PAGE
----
New York City’s deadliest blaze in three decades broke out on Jan. 9 in a 17-story high-rise in the Bronx.
While the fire was contained to the third floor, thick smoke rose throughout the apartment building and filled all 17 floors, which made it difficult for occupants to escape.
Julie Bolcer, Director of Public Affairs for the New York City Office of the Chief Medical Examiner, said smoke inhalation killed 17 victims, including eight children.
According to fire inspectors, this senseless tragedy was due to a lack of adequate fire stop systems when fire doors failed to operate.
Mechanical Insulators Labor Management Cooperative Trust (LMCT) Executive Director Pete Ielmini appeared on the America’s Work Force Union Podcast to discuss the tragedy and explain how lives could have been saved through proper firestop measures.
Ielmini’s appearance follows the recent publication of his new blog, “Firestop And The Deadly January New York City Fire.”
Tragic consequences when firestop measures not enforced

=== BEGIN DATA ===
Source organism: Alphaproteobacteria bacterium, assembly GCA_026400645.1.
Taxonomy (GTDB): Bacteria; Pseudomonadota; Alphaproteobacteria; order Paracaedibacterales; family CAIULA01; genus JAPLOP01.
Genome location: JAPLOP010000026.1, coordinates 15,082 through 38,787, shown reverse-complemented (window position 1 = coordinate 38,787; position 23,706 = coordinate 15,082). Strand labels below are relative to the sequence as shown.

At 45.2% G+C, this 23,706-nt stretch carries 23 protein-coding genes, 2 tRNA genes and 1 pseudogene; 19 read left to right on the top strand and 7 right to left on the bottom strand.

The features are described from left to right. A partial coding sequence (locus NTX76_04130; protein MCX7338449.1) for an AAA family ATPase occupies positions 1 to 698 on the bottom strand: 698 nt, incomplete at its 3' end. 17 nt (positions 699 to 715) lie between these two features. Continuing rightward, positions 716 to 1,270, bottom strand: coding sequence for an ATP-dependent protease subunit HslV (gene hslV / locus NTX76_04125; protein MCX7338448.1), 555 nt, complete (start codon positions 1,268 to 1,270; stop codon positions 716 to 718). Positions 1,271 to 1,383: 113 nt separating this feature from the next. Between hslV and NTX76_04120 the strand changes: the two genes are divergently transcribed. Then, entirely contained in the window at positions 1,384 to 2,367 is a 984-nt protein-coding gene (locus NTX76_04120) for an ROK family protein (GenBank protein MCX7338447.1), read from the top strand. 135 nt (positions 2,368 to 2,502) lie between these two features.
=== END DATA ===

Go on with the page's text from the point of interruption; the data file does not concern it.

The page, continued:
Safety codes requiring firestop prevention methods already exist, but they are rarely enforced, Ielmini said.
People need to understand how critical fire-rated doors are to the safety of residents, he said. Ielmini then emphasized the importance of fire containment and the need for proper inspection to enforce safety requirements, which should be inspected by licensed officials.
Firestop measures can be purchased at local hardware stores, but if they are not installed and inspected by trained professionals, they will not protect human life, said Ielmini.
He believes the price of tragedy is incalculable, and with proper firestop measures, it is also avoidable.
Hopefully, the recent deadly fire in New York City will alert lawmakers and building inspectors to take needed steps to enforce firestop measures, Ielmini said. The safety of the community is at stake.
You can listen to the entire podcast: